Just brainstorming

  9. Black Holes don’t exist. Never have, never will.
    And THAT is a scientifically-proven point of fact.

    Nor indeed does “Dark Matter”, which is complete fantasy conjoured up by “researchers” who simply won’t accept the EVIDENCE that has been presented by evidence-gathering SCIENTISTS.

    And all the fancy artwork, computer-generated “photos” and researcher claims will do NOTHING to prove otherwise.

  10. Snowball Solar System | February 16, 2023 at 6:26 pm | Reply

    Cosmic (Hubble) expansion that increases BH mass is at least intelligible, but I don’t get the dark energy angle. They’re talking as though BHs are the origin of dark energy, where dark energy creates positive pressure in the universe, but how they get from increased BH mass to the ORIGIN of dark energy seems unexplained (and unintelligible to me).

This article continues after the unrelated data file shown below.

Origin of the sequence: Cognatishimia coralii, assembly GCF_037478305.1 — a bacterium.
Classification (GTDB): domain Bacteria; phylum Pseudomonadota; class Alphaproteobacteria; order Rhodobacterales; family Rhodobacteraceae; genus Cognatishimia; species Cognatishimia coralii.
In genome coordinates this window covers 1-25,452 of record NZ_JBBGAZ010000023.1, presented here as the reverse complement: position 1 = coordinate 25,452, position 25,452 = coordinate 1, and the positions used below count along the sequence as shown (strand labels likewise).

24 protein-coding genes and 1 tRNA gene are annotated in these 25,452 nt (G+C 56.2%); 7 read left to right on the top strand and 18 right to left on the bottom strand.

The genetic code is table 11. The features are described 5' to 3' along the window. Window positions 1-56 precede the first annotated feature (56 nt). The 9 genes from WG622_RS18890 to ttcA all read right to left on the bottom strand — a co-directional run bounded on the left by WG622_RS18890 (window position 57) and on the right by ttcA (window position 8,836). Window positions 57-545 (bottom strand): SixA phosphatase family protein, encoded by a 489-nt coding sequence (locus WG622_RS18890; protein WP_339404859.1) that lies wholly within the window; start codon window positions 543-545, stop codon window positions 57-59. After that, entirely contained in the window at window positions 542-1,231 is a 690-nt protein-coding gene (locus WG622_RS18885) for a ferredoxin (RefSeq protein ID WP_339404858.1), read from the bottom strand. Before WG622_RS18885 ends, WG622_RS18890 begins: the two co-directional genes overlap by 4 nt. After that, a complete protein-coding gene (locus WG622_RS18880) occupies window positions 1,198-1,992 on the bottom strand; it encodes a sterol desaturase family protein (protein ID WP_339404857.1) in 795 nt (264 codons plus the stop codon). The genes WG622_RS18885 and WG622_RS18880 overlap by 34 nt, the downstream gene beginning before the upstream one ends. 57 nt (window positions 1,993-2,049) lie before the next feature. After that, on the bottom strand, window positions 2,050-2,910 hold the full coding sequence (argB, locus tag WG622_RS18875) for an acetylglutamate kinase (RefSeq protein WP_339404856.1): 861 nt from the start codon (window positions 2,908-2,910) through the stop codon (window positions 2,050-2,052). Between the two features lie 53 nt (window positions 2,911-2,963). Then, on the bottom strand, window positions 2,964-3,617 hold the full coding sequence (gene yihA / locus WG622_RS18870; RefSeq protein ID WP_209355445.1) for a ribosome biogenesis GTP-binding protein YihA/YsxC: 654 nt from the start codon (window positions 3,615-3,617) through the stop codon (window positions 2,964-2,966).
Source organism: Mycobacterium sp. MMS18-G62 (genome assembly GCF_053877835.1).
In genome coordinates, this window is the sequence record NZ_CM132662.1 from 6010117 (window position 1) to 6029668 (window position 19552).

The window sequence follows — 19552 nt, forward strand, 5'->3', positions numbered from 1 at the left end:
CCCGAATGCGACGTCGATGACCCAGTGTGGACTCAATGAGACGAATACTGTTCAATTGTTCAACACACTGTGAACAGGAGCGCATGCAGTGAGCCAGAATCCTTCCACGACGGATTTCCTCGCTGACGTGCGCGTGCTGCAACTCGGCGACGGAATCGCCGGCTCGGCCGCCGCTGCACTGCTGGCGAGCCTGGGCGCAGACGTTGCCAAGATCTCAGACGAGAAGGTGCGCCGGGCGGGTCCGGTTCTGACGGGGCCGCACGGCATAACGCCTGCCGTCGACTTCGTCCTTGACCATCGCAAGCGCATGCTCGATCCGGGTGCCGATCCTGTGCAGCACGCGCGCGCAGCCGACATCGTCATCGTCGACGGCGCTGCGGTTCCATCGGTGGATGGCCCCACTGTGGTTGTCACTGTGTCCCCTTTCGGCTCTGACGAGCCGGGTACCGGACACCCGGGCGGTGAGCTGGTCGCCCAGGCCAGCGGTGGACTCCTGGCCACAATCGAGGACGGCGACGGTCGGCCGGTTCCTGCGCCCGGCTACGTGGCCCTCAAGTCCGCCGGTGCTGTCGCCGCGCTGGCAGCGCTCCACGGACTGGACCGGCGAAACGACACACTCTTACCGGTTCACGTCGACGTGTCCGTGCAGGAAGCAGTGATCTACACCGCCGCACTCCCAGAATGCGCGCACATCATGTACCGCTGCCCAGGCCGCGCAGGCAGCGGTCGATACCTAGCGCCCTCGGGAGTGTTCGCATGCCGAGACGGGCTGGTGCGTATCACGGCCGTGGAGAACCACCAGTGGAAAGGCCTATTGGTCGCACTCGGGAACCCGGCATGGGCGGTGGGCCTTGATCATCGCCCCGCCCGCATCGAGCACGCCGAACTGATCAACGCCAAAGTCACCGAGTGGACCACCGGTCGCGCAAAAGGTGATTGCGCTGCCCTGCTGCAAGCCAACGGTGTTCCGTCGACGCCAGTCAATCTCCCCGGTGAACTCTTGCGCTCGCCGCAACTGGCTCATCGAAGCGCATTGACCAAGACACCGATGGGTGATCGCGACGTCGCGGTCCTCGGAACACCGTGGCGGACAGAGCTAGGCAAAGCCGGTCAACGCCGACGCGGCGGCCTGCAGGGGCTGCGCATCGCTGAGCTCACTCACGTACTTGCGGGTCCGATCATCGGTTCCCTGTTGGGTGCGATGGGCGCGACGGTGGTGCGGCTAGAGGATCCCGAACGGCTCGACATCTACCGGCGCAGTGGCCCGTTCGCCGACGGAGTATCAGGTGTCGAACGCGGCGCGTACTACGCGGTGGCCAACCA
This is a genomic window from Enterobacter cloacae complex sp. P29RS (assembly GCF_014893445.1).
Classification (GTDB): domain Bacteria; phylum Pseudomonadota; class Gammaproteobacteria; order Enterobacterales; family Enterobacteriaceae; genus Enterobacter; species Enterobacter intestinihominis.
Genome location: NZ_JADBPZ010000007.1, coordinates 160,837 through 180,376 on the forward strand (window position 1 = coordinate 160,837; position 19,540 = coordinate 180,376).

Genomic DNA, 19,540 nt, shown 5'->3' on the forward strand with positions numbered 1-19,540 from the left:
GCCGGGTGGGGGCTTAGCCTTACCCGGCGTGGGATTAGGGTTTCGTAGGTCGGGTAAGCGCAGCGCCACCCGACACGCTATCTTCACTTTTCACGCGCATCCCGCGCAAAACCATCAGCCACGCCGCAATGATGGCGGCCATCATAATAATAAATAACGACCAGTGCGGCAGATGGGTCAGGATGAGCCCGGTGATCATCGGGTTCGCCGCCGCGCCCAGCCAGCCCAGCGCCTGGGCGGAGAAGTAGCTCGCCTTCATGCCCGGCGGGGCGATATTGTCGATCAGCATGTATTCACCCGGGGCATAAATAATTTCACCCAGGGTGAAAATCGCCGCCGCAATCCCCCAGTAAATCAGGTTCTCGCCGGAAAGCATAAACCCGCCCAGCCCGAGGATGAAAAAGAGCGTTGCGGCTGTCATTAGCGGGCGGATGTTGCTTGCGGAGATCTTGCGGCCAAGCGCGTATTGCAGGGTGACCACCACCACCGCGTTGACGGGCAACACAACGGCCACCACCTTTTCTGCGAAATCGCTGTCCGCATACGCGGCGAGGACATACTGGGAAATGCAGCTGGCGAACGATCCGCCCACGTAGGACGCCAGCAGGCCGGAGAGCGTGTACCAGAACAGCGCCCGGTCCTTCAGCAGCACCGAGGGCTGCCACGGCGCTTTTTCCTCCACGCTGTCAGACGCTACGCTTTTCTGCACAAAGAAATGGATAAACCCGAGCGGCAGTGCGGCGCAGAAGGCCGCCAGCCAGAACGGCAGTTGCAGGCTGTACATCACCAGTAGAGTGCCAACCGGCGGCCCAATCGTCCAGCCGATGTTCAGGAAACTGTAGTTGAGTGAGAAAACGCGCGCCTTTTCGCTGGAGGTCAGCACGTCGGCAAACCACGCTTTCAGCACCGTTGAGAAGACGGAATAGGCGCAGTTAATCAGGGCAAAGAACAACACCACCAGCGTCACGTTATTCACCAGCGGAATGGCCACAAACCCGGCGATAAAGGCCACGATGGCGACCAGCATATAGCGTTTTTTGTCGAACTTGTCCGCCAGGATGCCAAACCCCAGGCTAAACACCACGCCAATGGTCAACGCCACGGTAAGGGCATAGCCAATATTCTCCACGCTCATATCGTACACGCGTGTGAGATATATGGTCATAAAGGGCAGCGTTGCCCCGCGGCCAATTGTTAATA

11. Fixed gravity for you. | February 17, 2023 at 4:48 pm | Reply

    It’s mostly interesting to me how this idea pops up prominently about a day after I made a brief reference to a dark energy effect (as a reversed gravity field carrier effect) emitted from half of a hybrid white/black hole-like object as a possibility for the butterfly nebula.

    FWIW, more recent news about the shapes of neutron star collisions makes them look like short circuits demonstrating how magnetic fields are always ready to carry real energy flows.

  12. Artists impression seems doctored.
    Blackholes are more imaginary but also an inverse way of looking at creation of stars and galaxies. A blackhole is a space vortex created by gathering dust and gas (matter) attracting and spiralling to produce a system like a star system or galactic system.
    Blackhole: vortex created by attracting/ionised matter.

    • Fixed gravity for you. | March 6, 2023 at 4:51 am | Reply

      Hurricanes have eyes, and a BH is said to be all wall, so there you go, at least two dimensions well-covered anyway.